On the Brink: The Climate and Nature Crisis and Risks of Nuclear War

Authors

DOI:

https://doi.org/10.32412/pjohns.v38i2.2225

Keywords:

nuclear power, war, atomic energy, radiation, climate change, nature crisis, global warming, planetary health, global health emergency

Abstract

The Russian military invasion of Ukraine on February 24, 2022, and Hamas’ terror attack on Israel on October 7, 2023, signaled the beginning of two of the most recent wars to make international headlines. To date, over 110 armed conflicts are taking place: over 45 in the Middle East and North Africa (Cyprus, Egypt, Iraq, Israel, Libya, Morocco, Palestine, Syria, Turkey, Yemen, Western Sahara); over 35 in Africa (Burkina Faso, Cameroon, the Central African Republic, the Democratic Republic of the Congo, Ethiopia, Mali,  Mozambique, Nigeria, Senegal, Somalia, South Sudan, Sudan); 21 in Asia (Afghanistan, India, Myanmar, Pakistan, the Philippines); seven in Europe (Russia, Ukraine, Moldova, Georgia, Armenia, Azerbaijan); and six in Latin America (three each in Mexico and Colombia); with two more international armed conflicts (between India and Pakistan, and between India and China) in Asia.1 This list does not even include such problematic situations as those involving China and the South East Asia region.

As though these situations of armed violence were not enough, mankind has already passed or is on the verge of passing several climate tipping points – a recent review lists nine Global core tipping elements (and their tipping points) - the Greenland Ice Sheet (collapse); West Antarctic Ice Sheet (collapse); Labrador-Irminger Seas / SPG Convection (collapse); East Antarctic Subglacial Basins (collapse); Amazon Rainforest (dieback); Boreal Permafrost (collapse); Atlantic M.O. Circulation (collapse); Arctic Winter Sea Ice (collapse); and East Antarctic Ice Sheet (collapse); and seven Regional impact tipping elements (and their tipping points) – Low-latitude Coral Reefs (die-off); Boreal Permafrost (abrupt thaw); Barents Sea Ice (abrupt loss); Mountain Glaciers (loss); Sahel and W. African Monsoon (greening); Boreal Forest (southern dieback); and Boreal Forest (northern expansion).2 Closer to home, how can  we forget the disaster and devastation wrought by Super Typhoon Haiyan (Yolanda) 10 years ago to date?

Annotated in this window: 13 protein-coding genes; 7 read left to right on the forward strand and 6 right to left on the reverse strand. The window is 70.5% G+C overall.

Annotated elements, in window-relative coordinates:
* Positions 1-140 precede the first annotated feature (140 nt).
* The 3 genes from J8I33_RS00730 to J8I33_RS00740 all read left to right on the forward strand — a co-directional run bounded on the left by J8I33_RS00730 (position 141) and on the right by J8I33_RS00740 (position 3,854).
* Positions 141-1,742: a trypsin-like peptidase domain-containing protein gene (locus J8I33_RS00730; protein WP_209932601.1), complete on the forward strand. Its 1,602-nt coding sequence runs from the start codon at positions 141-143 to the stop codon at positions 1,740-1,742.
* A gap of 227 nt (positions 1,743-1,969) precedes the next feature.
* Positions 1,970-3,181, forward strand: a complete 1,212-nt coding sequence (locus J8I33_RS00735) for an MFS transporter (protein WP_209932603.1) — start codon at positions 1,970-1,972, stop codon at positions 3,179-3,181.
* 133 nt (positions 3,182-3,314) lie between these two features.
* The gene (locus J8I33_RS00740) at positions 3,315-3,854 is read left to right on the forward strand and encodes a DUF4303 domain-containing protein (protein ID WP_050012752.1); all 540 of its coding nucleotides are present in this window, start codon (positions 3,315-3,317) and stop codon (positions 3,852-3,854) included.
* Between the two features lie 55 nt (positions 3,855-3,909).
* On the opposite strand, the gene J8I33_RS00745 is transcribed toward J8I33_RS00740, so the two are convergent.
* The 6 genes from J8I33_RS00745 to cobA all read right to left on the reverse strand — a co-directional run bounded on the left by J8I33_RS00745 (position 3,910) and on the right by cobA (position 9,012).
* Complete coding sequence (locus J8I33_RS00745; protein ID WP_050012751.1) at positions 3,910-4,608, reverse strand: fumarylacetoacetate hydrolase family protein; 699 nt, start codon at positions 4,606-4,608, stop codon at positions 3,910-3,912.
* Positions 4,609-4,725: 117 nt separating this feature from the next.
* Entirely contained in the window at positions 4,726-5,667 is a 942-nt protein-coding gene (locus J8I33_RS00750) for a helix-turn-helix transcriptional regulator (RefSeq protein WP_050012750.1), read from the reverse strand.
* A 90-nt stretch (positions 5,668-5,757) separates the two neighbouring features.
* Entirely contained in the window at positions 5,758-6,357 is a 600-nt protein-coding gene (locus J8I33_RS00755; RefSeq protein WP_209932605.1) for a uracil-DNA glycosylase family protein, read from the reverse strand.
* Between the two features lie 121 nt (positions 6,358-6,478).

Whether international or non-international, armed conflicts raise the risk of nuclear war. Russia has already “rehearsed its ability to deliver a ‘massive’ nuclear strike,” conducting “practical launches of ballistic and cruise missiles,” and stationed a first batch of tactical nuclear weapons in Belarus,3 and the possibility of nuclear escalation in Ukraine cannot be overestimated.4 Meanwhile, in a rare public announcement, the U.S. Central Command revealed that an Ohio- class submarine (560 feet long, 18,750 tons submerged and carrying as many as 154 Tomahawk cruise missiles) had arrived in the Middle East on November 5, 2023.5 Indeed, “the danger is great and growing,” as “any use of nuclear weapons would be catastrophic for humanity.”6

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Published

2023-11-20

How to Cite

1.
Lapeña JF. On the Brink: The Climate and Nature Crisis and Risks of Nuclear War. Philipp J Otolaryngol Head Neck Surg [Internet]. 2023 Nov. 20 [cited 2024 Apr. 24];38(2):4. Available from: https://pjohns.pso-hns.org/index.php/pjohns/article/view/2225

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